Film & TV

Avengers: Endgame Is What We Were Hoping For

Chris Hemsworth (Thor) in Avengers: Endgame (Marvel Studios)
This might be the most staggering quantity of acting talent and star charisma ever assembled for one movie.

‘I lost the kid,” Tony Stark says bluntly at the start of Avengers: Endgame. We all lost the kid, and miss him: Spider-Man. We miss Black Panther and Falcon and Nick Fury and Doctor Strange, too. We’re missing a lot in this movie. Half of all living creatures were extinguished by the mega-Malthusian Thanos at the end of Avengers: Infinity War. Picture a global 9/11,  9/11 times a million.

That somber aura gives Avengers: Endgame its gravitas, but the movie is also funny, rousing, and, above all, endearing. Any blockbuster can stage a fight or a heist; this one makes us care about the people involved. Endgame is chaotic yet fond, something like a class reunion staged on D-Day. The love this 22-film series has nurtured for a cast of oddballs from Groot to Captains America and Marvel, together with their quality consistency, puts them on a higher plane than the Star Wars and James Bond sagas. The crowds in China may line up for the digital effects, but the thundering fights are the least interesting aspect of a Marvel movie, including this one.

Endgame brought tears to my eyes more than once, not out of sadness but out of appreciation for how well these heroes have been written, and how well they’ve been played. Even Rocket Raccoon and Peter Quill have grown on me, although it took Thor’s brilliant mockery of them to do it. There is no post-credits sequence, but each of the principals gets to take a valedictory bow in the credits. It’s an unusual and well-deserved honor. What a crew! This might be the most staggering quantity of acting talent and star charisma ever assembled for one movie. I counted 14 Oscar nominees, including six winners, but I may have missed some.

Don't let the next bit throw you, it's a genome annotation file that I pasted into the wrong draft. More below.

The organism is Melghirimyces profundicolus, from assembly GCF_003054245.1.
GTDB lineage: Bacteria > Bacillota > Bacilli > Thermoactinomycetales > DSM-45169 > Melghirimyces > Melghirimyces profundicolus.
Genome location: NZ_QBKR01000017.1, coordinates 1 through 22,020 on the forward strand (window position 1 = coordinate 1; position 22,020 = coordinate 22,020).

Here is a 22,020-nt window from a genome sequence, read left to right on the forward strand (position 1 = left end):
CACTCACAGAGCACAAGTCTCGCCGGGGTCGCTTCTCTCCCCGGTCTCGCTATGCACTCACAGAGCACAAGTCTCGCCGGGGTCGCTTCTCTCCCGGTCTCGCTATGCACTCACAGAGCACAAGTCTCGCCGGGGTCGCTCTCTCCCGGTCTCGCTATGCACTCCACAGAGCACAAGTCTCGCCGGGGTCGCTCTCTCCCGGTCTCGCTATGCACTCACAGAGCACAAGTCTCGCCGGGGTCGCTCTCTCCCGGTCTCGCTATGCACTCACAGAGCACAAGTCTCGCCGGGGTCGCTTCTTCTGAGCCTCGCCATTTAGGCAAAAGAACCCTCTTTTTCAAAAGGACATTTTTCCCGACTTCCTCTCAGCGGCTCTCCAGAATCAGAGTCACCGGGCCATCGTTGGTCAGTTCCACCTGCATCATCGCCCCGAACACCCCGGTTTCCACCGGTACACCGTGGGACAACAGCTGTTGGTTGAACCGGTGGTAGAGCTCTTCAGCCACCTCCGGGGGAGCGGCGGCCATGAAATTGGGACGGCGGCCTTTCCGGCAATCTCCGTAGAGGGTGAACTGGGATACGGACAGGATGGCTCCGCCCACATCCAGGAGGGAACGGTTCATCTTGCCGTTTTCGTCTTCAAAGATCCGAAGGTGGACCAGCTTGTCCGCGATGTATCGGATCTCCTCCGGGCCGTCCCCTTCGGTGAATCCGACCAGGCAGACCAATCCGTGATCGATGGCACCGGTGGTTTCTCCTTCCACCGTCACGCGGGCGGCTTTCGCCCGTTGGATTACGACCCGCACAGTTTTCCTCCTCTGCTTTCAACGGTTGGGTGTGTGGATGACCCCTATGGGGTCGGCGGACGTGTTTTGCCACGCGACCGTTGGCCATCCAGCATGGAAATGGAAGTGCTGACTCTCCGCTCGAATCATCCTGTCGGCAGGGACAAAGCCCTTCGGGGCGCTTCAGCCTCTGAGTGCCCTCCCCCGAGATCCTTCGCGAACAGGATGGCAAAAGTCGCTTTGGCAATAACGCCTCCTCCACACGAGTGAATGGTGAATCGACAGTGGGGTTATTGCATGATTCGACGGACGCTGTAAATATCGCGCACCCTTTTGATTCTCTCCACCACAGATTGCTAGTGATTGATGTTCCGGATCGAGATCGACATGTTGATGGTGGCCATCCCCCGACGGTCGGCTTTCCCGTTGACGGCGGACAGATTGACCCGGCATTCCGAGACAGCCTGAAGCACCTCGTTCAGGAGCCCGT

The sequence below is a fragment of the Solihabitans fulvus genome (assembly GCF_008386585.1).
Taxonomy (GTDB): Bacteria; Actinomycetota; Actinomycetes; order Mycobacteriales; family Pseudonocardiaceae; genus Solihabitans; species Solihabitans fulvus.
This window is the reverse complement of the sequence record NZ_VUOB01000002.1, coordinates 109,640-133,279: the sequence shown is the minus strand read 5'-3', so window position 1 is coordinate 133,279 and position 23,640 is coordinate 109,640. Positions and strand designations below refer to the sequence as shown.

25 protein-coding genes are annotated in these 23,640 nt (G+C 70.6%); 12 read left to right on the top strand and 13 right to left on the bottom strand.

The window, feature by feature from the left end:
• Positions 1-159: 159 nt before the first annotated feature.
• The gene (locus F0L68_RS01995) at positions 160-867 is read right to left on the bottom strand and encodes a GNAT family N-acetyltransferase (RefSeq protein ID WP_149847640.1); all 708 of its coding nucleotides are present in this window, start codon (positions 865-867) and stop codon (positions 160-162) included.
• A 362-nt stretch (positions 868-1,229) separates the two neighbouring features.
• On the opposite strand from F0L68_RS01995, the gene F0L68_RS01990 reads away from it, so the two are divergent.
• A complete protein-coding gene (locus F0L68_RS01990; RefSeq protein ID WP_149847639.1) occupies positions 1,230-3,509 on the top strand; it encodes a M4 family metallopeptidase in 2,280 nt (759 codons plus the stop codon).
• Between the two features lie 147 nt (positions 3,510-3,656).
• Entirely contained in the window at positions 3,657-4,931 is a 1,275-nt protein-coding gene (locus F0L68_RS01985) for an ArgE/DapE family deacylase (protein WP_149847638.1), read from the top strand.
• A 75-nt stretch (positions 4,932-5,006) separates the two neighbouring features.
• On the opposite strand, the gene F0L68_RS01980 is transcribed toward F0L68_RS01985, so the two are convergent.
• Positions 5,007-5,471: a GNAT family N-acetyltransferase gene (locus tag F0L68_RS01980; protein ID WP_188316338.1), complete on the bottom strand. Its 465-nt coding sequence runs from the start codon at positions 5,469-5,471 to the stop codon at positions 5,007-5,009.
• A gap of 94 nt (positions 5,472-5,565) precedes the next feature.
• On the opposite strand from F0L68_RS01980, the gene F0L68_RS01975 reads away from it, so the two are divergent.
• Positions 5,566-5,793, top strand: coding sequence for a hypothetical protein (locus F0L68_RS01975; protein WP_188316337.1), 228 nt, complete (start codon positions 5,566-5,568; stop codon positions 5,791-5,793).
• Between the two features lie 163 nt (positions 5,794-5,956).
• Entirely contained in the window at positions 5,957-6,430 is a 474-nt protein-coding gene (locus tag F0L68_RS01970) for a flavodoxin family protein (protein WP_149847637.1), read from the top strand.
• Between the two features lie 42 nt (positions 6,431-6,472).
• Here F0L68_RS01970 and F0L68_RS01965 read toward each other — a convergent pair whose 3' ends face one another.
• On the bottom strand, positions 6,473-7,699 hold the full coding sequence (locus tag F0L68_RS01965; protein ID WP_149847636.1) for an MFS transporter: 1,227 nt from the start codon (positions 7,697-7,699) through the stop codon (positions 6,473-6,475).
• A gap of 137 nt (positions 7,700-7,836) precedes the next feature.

I won’t give away any plot details of Avengers: Endgame or even do that annoying film-critic thing of pretending not to give away any details while actually making it easy to guess what I’m not saying, but this three-hour epic is more or less what we were all looking for. Regardless of whether the Avengers saga goes on, this one satisfyingly closes the book on its first era, eleven years that remade the movies.

If you missed Ant-Man and the Wasp (merely the 16th-highest-grossing film in the set), or even if you walked out when the closing credits started, the joke is on you. That film (which you can queue up on Netflix) contains a key clue to the puzzle of what happened at the end of Avengers: Infinity War. You really can’t miss a moment of this story. Endgame doesn’t just continue the story, it circles back on elements from earlier chapters in a dozen unexpected ways.